Used Retail Prices are more accessible than in years past, due to the proliferation of ‘no-haggle pricing’ for used-vehicle retailing. - IMAGE: Black Book

Used Retail Prices are more accessible than in years past, due to the proliferation of ‘no-haggle pricing’ for used-vehicle retailing. 

BLACK BOOKWholesale Prices, Week Ending January 29th

The overall market reported another week of softening wholesale prices, with nineteen out of the twenty-three reporting segments declining. The Van segments are the exception, with continual increases, particularly in the Full-Size Vans segment due to the ongoing low new and used supply.

                                       This Week      Last Week       2017-2019 Average (Same Week)

Car segments.                    -0.35%         -0.26%              -0.42%

Truck & SUV segments    -0.34%         -0.13%              -0.37%

Market                               -0.34%         -0.17%              -0.39%

Car Segments

  • On a volume-weighted basis, the overall Car segment decreased -0.35%. For reference, the previous week, cars decreased by -0.26%.
  • Eight of the nine Car segments declined last week.
  • Mid-Size Car had the largest decline last week, at -0.64%, compared with the prior week’s decline of -0.43%.
  • Sporty and Full-Size Car segments also had large decreases, of -0.43% and -0.40%, respectively.
  • Sub-Compact Car (+0.04%) reported a third week of gains. This same week in 2020, the segment reported a decline of -0.58%.

Truck / SUV Segments

  • The volume-weighted, overall Truck segment decreased -0.34%, compared to the prior week’s decrease of -0.13%.
  • Ten out of the thirteen Truck segments reported declines.
  • Full-Size Vans (+1.36%) reported another increase last week. The segment has experienced an average weekly rate of increase of +0.65% over the last 52 weeks.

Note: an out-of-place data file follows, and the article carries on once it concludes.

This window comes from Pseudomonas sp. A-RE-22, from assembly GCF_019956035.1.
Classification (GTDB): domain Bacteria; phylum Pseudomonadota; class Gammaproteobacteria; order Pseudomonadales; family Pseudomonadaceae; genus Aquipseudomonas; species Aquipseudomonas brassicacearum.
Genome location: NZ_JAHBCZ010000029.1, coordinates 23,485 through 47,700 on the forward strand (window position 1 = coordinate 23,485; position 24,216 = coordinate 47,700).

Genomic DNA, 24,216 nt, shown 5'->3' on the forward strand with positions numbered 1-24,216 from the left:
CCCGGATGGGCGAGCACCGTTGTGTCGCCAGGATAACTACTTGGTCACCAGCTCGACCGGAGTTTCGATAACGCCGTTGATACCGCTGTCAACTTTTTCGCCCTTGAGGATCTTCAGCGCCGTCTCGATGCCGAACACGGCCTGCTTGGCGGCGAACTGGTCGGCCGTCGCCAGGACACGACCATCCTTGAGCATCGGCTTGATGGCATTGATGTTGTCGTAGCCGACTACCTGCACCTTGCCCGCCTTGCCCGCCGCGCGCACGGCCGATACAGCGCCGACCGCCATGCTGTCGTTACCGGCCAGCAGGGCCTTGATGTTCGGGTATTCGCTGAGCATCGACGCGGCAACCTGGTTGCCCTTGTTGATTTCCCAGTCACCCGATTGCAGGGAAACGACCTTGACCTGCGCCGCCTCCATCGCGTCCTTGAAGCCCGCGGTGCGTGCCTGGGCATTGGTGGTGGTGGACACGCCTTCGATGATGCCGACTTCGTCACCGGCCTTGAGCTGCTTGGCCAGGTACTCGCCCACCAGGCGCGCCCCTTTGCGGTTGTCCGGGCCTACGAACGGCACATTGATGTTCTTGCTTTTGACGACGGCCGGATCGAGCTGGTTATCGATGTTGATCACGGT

• The Compact Van (+0.25%) and Minivan (+0.05%) segments also reported increases last week.
  • Full-Size Crossover/SUVs segment had the largest decline last week, at -0.63%. Full-Size Pickups were not too far behind with a decline of -0.52%.

Weekly Wholesale Index

Calendar year 2020 and 2021 ended with used wholesale prices at elevated levels. With economic patterns (including the automotive market) driven by the pandemic, normal seasonal patterns (e.g., 2019 calendar year) in the wholesale market were not observed for most of the last 2 years. We saw a similar picture in 2009, at the end of the Great Recession. Calendar year 2021 did not have typical seasonality patterns as the market has had rapid increases in wholesale values for the majority of the year. The Wholesale Weekly Price Index reached the highest point of the year at the end of December, reporting over 1.51 points. Now in calendar year 2022, the index has been reverted back to the 1.00 mark and overall wholesale prices have remained relatively stable in the month of January (green line).

The graph below looks at trends in wholesale prices of 2-6-year-old vehicles, indexed to the first week of the year. The index is computed keeping the average age of the mix constant to identify market movements.

Retail (Used and New) Insights

  • BMW announced that they will end production of their i3 full-electric compact hatchback in July.
  • Tesla advised that the much-anticipated Cybertruck will not launch until at least 2023 due to the ongoing semiconductor chip shortage; CEO Musk also confirmed that they are not working on a less expensive Model 2 car but hope to in the future.
  • Bentley plans to switch their entire model range over to full-electric by 2030 and will start production of their first full-electric car in 2025.
  • On Jan. 27th, Ford suspended new customer orders for the hybrid compact pickup truck, the Maverick, due to rising backlog of orders.